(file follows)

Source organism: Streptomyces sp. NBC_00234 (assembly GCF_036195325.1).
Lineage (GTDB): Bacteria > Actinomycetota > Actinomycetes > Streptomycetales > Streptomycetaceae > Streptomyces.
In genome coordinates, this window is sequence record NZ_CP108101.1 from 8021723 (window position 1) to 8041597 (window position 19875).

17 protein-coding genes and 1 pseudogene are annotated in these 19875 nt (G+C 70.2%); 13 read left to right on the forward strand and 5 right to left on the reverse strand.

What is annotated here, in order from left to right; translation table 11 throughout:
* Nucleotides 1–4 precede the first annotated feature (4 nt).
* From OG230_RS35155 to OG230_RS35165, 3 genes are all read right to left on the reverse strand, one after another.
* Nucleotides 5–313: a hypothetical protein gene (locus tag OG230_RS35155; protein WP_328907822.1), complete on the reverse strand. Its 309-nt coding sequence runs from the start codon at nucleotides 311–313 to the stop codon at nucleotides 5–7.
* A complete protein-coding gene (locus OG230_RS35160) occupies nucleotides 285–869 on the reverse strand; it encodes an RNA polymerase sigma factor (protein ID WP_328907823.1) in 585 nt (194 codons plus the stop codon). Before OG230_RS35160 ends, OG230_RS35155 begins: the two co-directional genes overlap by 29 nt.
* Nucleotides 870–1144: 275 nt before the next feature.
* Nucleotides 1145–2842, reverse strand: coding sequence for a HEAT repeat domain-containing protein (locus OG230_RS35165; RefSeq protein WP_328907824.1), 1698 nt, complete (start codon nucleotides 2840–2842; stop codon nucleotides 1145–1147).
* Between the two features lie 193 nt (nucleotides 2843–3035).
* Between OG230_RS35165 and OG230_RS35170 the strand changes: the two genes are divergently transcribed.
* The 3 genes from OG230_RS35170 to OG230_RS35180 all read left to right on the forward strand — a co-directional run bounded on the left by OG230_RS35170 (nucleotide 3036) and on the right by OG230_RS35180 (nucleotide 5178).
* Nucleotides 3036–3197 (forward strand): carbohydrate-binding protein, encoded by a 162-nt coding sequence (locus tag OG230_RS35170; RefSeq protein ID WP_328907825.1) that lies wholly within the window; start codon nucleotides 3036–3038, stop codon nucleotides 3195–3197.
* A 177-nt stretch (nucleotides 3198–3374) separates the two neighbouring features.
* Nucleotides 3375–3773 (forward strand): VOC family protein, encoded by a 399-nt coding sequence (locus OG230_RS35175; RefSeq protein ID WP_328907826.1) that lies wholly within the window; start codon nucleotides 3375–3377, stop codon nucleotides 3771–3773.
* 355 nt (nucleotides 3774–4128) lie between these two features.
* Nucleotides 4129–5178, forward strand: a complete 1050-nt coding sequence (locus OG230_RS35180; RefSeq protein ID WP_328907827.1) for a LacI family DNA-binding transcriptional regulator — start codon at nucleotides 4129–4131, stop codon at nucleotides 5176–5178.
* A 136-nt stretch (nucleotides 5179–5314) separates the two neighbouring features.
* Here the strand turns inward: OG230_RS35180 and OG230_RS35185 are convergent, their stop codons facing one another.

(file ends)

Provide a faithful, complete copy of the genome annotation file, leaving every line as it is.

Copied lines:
Source organism: Streptomyces sp. NBC_00234 (assembly GCF_036195325.1).
Lineage (GTDB): Bacteria > Actinomycetota > Actinomycetes > Streptomycetales > Streptomycetaceae > Streptomyces.
In genome coordinates, this window is sequence record NZ_CP108101.1 from 8021723 (window position 1) to 8041597 (window position 19875).

17 protein-coding genes and 1 pseudogene are annotated in these 19875 nt (G+C 70.2%); 13 read left to right on the forward strand and 5 right to left on the reverse strand.

What is annotated here, in order from left to right; translation table 11 throughout:
* Nucleotides 1–4 precede the first annotated feature (4 nt).
* From OG230_RS35155 to OG230_RS35165, 3 genes are all read right to left on the reverse strand, one after another.
* Nucleotides 5–313: a hypothetical protein gene (locus tag OG230_RS35155; protein WP_328907822.1), complete on the reverse strand. Its 309-nt coding sequence runs from the start codon at nucleotides 311–313 to the stop codon at nucleotides 5–7.
* A complete protein-coding gene (locus OG230_RS35160) occupies nucleotides 285–869 on the reverse strand; it encodes an RNA polymerase sigma factor (protein ID WP_328907823.1) in 585 nt (194 codons plus the stop codon). Before OG230_RS35160 ends, OG230_RS35155 begins: the two co-directional genes overlap by 29 nt.
* Nucleotides 870–1144: 275 nt before the next feature.
* Nucleotides 1145–2842, reverse strand: coding sequence for a HEAT repeat domain-containing protein (locus OG230_RS35165; RefSeq protein WP_328907824.1), 1698 nt, complete (start codon nucleotides 2840–2842; stop codon nucleotides 1145–1147).
* Between the two features lie 193 nt (nucleotides 2843–3035).
* Between OG230_RS35165 and OG230_RS35170 the strand changes: the two genes are divergently transcribed.
* The 3 genes from OG230_RS35170 to OG230_RS35180 all read left to right on the forward strand — a co-directional run bounded on the left by OG230_RS35170 (nucleotide 3036) and on the right by OG230_RS35180 (nucleotide 5178).
* Nucleotides 3036–3197 (forward strand): carbohydrate-binding protein, encoded by a 162-nt coding sequence (locus tag OG230_RS35170; RefSeq protein ID WP_328907825.1) that lies wholly within the window; start codon nucleotides 3036–3038, stop codon nucleotides 3195–3197.
* A 177-nt stretch (nucleotides 3198–3374) separates the two neighbouring features.
* Nucleotides 3375–3773 (forward strand): VOC family protein, encoded by a 399-nt coding sequence (locus OG230_RS35175; RefSeq protein ID WP_328907826.1) that lies wholly within the window; start codon nucleotides 3375–3377, stop codon nucleotides 3771–3773.
* 355 nt (nucleotides 3774–4128) lie between these two features.
* Nucleotides 4129–5178, forward strand: a complete 1050-nt coding sequence (locus OG230_RS35180; RefSeq protein ID WP_328907827.1) for a LacI family DNA-binding transcriptional regulator — start codon at nucleotides 4129–4131, stop codon at nucleotides 5176–5178.
* A 136-nt stretch (nucleotides 5179–5314) separates the two neighbouring features.
* Here the strand turns inward: OG230_RS35180 and OG230_RS35185 are convergent, their stop codons facing one another.